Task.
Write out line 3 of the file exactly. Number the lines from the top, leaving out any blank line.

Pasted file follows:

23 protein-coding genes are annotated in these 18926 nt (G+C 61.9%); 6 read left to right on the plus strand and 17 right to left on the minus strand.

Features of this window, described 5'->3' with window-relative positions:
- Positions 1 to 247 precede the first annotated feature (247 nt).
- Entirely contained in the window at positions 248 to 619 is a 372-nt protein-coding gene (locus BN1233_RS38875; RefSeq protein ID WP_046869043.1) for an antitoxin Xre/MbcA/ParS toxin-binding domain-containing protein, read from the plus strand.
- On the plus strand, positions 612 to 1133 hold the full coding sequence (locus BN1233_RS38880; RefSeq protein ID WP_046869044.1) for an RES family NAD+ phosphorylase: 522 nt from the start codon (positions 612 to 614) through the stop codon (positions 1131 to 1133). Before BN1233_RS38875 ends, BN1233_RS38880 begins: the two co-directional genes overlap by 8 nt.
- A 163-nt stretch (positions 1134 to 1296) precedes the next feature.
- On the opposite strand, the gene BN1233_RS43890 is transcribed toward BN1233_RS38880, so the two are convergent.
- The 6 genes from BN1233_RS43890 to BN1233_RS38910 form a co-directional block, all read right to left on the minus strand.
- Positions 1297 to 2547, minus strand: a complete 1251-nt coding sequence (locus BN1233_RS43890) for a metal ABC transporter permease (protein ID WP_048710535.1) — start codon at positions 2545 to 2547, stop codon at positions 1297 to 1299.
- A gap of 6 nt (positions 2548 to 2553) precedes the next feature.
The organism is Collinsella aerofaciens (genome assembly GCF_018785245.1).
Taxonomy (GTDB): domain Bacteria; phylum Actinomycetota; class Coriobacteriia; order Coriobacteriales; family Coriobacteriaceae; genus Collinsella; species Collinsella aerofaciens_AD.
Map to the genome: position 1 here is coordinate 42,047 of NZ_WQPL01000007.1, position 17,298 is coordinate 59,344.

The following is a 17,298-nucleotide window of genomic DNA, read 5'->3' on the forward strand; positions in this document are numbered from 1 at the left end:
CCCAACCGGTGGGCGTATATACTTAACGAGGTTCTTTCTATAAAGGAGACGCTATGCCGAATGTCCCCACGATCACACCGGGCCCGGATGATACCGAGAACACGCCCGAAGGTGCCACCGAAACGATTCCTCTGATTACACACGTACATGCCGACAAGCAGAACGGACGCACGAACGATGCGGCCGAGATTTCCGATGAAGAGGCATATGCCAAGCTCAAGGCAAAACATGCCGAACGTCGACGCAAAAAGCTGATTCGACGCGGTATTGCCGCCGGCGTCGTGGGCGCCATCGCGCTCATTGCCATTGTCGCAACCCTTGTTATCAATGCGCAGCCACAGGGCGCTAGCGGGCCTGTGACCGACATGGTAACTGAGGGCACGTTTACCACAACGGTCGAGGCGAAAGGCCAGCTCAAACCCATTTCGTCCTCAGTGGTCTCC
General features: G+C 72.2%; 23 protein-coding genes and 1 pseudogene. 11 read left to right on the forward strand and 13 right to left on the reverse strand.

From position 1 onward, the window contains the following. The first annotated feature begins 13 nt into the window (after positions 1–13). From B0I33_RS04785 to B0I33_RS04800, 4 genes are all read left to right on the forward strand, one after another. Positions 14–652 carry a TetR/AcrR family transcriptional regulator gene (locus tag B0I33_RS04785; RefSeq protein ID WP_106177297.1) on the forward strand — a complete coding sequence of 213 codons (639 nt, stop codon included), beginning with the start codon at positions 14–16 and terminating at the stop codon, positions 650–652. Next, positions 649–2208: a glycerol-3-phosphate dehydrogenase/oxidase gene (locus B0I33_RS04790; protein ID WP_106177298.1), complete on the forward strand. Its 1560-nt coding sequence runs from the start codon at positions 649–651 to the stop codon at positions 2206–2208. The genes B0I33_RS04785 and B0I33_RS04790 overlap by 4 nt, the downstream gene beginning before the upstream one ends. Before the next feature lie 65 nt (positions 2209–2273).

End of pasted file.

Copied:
- Positions 1 to 247 precede the first annotated feature (247 nt).